A Poisonous Identity

Identity politics both fascinates and scares the crap out me.  I have a lot to say on the subject, but unfortunately too little time today to write up something worthy of your attention.  Instead I’ve copied parts of a recent Wall Street Journal article below outlining a speech given by Jonathan Haidt.  It’s outstanding and pinpoints exactly the corrupting influence of the movement.

From the article:

Jonathan Haidt delivering the 2017 Wriston Lecture to the Manhattan Institute, Nov. 15:

Today’s identity politics . . . teaches the exact opposite of what we think a liberal arts education should be. When I was at Yale in the 1980s, I was given so many tools for understanding the world. By the time I graduated, I could think about things as a utilitarian or as a Kantian, as a Freudian or a behaviorist, as a computer scientist or as a humanist. I was given many lenses to apply to any given question or problem.

But what do we do now? Many students are given just one lens—power. Here’s your lens, kid. Look at everything through this lens. Everything is about power. Every situation is analyzed in terms of the bad people acting to preserve their power and privilege over the good people. This is not an education. This is induction into a cult. It’s a fundamentalist religion. It’s a paranoid worldview that separates people from each other and sends them down the road to alienation, anxiety and intellectual impotence. . .

Taken from the November 23, 2017 Wall Street Journal, “Notable and Quotable: Jonathan Heidt on Identity Politics.  Read the rest of it here.

Jonathan Haidt is an interesting man by the way.  As a former atheist and liberal, he challenged himself to think more broadly on morality and human nature and writes some very interesting stuff. Give his name a google or just go here.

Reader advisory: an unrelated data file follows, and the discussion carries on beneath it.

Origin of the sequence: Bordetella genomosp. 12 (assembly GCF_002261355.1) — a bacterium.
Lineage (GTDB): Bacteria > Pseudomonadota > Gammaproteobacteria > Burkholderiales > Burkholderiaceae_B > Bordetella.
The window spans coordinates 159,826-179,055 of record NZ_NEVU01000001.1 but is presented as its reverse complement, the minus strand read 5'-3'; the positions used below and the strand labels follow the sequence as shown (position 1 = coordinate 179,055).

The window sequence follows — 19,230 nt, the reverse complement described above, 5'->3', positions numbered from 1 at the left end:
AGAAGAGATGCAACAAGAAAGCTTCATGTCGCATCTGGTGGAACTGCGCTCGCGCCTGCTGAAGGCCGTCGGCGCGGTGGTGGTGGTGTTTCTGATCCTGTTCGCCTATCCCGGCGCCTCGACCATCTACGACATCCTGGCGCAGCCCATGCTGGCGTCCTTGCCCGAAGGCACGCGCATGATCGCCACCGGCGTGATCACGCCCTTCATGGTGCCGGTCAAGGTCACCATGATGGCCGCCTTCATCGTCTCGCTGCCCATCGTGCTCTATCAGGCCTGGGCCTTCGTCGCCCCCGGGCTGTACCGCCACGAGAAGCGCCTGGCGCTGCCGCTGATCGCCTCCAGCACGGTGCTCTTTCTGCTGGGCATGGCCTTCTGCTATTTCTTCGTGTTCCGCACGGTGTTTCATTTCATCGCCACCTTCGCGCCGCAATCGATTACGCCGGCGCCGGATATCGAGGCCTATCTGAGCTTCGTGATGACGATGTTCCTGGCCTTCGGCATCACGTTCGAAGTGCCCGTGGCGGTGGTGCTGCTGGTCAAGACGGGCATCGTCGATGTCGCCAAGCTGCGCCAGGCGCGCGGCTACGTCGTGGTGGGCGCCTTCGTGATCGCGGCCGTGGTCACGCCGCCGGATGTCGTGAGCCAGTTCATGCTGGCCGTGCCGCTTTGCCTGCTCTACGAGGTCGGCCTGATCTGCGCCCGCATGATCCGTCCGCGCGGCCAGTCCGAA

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39 Responses to A Poisonous Identity

  1. Thanks for the heads up on Jonathan Haidt. Haven’t read him before but will definitely do so now.

    Be blessed. God is with you.

    Liked by 1 person

  2. Wally Fry says:

    I was a liberal arts person myself…back in the day. The day being around 1980 LOL. Nobody was scared of ideas at all; in fact we thrived on ideas and talking about them. I was quite the liberal at the time to be honest(not as it’s defined today though), but nobody acted like the “powers” were out to get us. The world has gone nuts I say.

    Liked by 1 person

    • Tricia says:

      I was a liberal arts person too! Aside from one Communist psychology professor, none of my teachers preached politics and were all very open to discussing all sorts of things. Requesting a “safe space” from opposing ideas would have gotten you laughed right off campus.

      I was liberal too but I think everyone is by default at that age. Then we grow up…;)

      Like

  3. Al says: